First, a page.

Do you have a will? Even though people are living longer every day, you may be tempted to put it off a few more years—but think again. Be edgy and get a will; you’ll be in the minority.
A will is the most popular of estate planning documents and what most people think is all they need when it comes to estate planning. But a will doesn’t do a few very important things that are needed to round out your estate plan. Here are a few estate planning options as you think through what’s right for you and your family:
1. The “easiest” option is to not have a will at all.
Many people fail to create a will often because they’re too busy or they’re afraid to face their own mortality.
It’s “easy” while you’re alive because you don’t have to do any planning or even think about it. It’s not easy on your family if you become disabled or pass away.
But failure to do any planning means your family has to navigate the probate court system to help you or your estate in any way, whether it is making your medical decisions or handling your financial affairs. If you’re disabled or pass away, your loved ones have to petition the probate court—a lengthy, costly, and public process—to make medical and financial decisions for you, to access your bank accounts and other assets to cover your care and provide for your minor children, to figure out who the legal heirs of your estate are, to get permission to handle your debts, and to manage assets left to a minor child until they turn 18.
2. Having just a will is at least something, but it misses a few key areas.
With a will you can say who gets what, who is in charge of handling your estate, and a few other asset-related details.
But a will is not the right place for guardianship decisions. What if you haven’t passed away but are disabled and your children need a guardian? A will can’t help in this scenario, and it can’t help in the short-term emergency situation either when Colorado default state law says that only a blood relative can be the temporary guardian of your children. This is a difficult proposition for many Coloradans today whose family lives out-of-state.
And most importantly, it will does not avoid the probate court. If all you leave is a will (meaning no living trust described below), your family is subjected to the public court process. It’s expensive to pay all the people involved in probate—attorneys, court filing fees, appraisers, bond premiums, executive fees, and the list goes on. All of these fees are paid out of what would otherwise go to your children.
Heath Ledger left a will naming his daughter Matilda as his sole heir, and one might wonder why we’re even privy to that knowledge? It’s because a will is public—anyone can see what it says and what your children inherit.
3. A better option is to address more than “who gets what,” which means you need more than a will.
While “who gets what” is a key question in estate planning, it’s not the only one.
Other questions include things such as who do you want in charge of your financial affairs if you’re incapacitated? Who makes medical decisions on your behalf? Who is the guardian of your children when you’re incapacitated or pass away? How do you make sure your children don’t get total control over their inheritance at the young age of 18? How do you disqualify a family member from getting possession of your children if they’re not the right guardians to raise your children? How do you avoid the costly process of probate court?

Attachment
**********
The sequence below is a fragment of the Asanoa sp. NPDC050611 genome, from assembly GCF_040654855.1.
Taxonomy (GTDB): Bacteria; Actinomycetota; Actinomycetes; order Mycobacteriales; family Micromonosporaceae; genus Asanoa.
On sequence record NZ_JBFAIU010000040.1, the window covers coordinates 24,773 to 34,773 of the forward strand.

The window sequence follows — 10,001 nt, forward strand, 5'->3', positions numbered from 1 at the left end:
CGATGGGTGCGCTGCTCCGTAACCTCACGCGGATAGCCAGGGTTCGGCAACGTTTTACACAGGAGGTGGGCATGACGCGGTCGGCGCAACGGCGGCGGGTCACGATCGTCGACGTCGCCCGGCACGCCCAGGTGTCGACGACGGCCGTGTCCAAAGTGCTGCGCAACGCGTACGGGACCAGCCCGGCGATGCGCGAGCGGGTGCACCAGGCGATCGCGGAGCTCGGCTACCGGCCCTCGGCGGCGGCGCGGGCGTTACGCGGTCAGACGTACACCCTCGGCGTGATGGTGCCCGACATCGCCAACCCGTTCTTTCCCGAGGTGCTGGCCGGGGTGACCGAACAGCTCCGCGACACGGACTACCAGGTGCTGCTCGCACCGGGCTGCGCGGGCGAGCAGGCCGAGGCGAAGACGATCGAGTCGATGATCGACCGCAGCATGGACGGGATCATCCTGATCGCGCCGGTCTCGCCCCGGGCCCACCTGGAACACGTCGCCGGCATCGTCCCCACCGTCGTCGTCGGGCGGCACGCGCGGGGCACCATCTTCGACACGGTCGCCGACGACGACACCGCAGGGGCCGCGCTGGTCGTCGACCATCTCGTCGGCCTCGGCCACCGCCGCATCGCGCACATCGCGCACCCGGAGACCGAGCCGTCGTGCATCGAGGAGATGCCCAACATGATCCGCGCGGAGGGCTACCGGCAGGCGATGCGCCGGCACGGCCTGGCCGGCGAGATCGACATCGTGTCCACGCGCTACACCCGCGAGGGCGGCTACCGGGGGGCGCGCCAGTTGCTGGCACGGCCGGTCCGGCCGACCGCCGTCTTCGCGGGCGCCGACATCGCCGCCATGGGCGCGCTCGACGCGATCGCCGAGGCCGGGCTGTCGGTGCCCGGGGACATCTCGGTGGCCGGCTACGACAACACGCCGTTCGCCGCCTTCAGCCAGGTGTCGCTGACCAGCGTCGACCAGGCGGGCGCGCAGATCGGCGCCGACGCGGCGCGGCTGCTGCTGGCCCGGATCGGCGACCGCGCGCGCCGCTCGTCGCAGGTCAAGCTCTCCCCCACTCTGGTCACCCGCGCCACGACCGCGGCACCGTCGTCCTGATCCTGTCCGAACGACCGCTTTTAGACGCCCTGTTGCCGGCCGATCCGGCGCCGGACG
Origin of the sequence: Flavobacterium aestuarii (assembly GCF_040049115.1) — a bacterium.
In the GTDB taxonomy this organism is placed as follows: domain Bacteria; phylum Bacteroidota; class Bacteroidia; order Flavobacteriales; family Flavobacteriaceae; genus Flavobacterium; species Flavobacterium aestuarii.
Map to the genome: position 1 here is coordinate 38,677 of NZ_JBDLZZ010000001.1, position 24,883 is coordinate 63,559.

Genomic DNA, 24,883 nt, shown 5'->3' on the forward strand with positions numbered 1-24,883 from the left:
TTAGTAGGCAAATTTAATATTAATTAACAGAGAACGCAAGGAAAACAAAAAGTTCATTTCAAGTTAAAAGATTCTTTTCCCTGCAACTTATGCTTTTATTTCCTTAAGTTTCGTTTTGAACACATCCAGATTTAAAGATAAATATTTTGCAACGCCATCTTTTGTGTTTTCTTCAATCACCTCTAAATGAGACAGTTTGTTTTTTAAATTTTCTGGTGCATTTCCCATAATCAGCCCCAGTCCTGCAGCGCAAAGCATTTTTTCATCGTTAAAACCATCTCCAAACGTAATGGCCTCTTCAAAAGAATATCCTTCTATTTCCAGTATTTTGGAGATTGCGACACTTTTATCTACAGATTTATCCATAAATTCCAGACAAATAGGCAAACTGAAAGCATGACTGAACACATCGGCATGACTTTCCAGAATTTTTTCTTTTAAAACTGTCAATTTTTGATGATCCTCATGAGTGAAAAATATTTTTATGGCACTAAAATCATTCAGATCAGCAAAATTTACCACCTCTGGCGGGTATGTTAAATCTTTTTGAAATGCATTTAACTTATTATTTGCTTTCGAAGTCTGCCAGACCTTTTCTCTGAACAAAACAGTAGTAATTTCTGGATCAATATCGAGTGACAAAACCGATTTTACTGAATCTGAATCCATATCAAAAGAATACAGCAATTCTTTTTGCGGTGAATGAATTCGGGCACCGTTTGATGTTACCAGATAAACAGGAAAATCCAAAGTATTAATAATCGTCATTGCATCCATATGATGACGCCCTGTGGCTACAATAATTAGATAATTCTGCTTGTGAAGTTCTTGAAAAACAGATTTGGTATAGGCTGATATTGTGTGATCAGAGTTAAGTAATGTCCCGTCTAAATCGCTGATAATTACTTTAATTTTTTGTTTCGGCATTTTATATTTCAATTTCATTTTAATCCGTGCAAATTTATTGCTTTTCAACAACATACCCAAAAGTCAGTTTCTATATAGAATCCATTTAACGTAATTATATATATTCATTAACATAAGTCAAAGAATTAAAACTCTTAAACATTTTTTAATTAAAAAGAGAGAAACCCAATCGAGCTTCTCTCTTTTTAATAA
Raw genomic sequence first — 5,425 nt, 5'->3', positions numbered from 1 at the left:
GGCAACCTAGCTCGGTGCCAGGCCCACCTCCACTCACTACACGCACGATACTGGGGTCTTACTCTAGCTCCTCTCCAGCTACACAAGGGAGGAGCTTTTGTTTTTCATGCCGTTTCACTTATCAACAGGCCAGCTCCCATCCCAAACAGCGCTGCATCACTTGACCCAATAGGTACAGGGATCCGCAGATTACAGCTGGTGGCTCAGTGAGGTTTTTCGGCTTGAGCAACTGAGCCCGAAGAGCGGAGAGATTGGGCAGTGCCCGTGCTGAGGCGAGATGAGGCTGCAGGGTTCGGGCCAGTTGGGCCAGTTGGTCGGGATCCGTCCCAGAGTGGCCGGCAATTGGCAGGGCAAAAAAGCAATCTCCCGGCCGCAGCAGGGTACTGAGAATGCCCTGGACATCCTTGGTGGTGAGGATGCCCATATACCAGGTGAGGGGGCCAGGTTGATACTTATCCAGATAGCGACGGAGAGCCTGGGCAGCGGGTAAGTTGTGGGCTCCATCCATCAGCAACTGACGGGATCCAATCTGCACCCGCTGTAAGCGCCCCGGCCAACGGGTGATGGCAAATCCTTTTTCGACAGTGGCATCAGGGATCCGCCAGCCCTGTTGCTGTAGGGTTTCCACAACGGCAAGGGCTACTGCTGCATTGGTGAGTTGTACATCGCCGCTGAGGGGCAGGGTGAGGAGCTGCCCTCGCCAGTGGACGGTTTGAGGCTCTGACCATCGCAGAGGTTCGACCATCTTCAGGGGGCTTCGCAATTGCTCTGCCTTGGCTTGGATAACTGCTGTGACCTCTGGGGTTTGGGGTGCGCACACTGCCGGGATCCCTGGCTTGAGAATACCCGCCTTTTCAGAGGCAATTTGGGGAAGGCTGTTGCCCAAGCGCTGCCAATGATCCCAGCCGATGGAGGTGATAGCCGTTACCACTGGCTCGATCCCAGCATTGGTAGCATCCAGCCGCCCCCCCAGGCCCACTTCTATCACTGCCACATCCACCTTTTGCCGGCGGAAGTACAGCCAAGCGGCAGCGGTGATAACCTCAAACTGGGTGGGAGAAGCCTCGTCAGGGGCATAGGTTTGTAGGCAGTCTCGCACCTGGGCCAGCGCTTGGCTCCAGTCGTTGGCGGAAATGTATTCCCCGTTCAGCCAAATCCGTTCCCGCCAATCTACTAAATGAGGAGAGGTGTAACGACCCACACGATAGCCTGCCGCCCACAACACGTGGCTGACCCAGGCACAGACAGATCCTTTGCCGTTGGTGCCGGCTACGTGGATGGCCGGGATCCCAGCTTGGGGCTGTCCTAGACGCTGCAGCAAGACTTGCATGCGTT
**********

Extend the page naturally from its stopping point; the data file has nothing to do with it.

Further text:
A will doesn’t go very far in addressing these questions, but a more rounded out estate plan can help put your mind at ease that these other equally important estate planning questions are answered. And generally speaking, the better the planning is on the front end, the less expensive it is for your family on the back end.
4. The most ideal option keeps your family out of the probate court entirely by utilizing a living trust.
A judge—a stranger to your family—definitely doesn’t have to be involved in your life or your children’s lives if you don’t want them to. But you can only keep a court out of your personal affairs with a comprehensive estate plan that incorporates a living trust.
Paul Walker is a great example. Danielle and Andy Mayoras, contributors to Forbes.com, reported that the probate court filing reveals Walker had a revocable living trust, but because these are private documents, “we do not get to see the actual trust document. The probate documents only reveal that the trust exists and that Meadow is the sole beneficiary of it.” In Colorado, someone looking at the public records wouldn’t even know that much.
A living trust allows your family immediate access to your assets (with a will going through probate, assets get tied up in probate court for months on end), keeps your financial affairs private (probate is a public process so anyone can see your asset information once you pass), and protects your children from stepping into a potentially disastrous inheritance scenario at 18 that they’re not equipped to handle (typically not covered as well in a will as it should be or could be with a living trust).
Despite popular opinion to the contrary, a living trust isn’t exclusively for the old or the wealthy.
It’s not a quantitative measure of age or dollars. The real question to be asking yourself about whether a living trust is right for your family is whether you feel educated by your estate planning attorney that you know what the roadmap looks like if you don’t have a trust, and what the roadmap looks like if you do. Then you are the one making the informed decision about whether a living trust is right for your family.
Three-quarters of Americans die without a will these days. That doesn’t have to be you.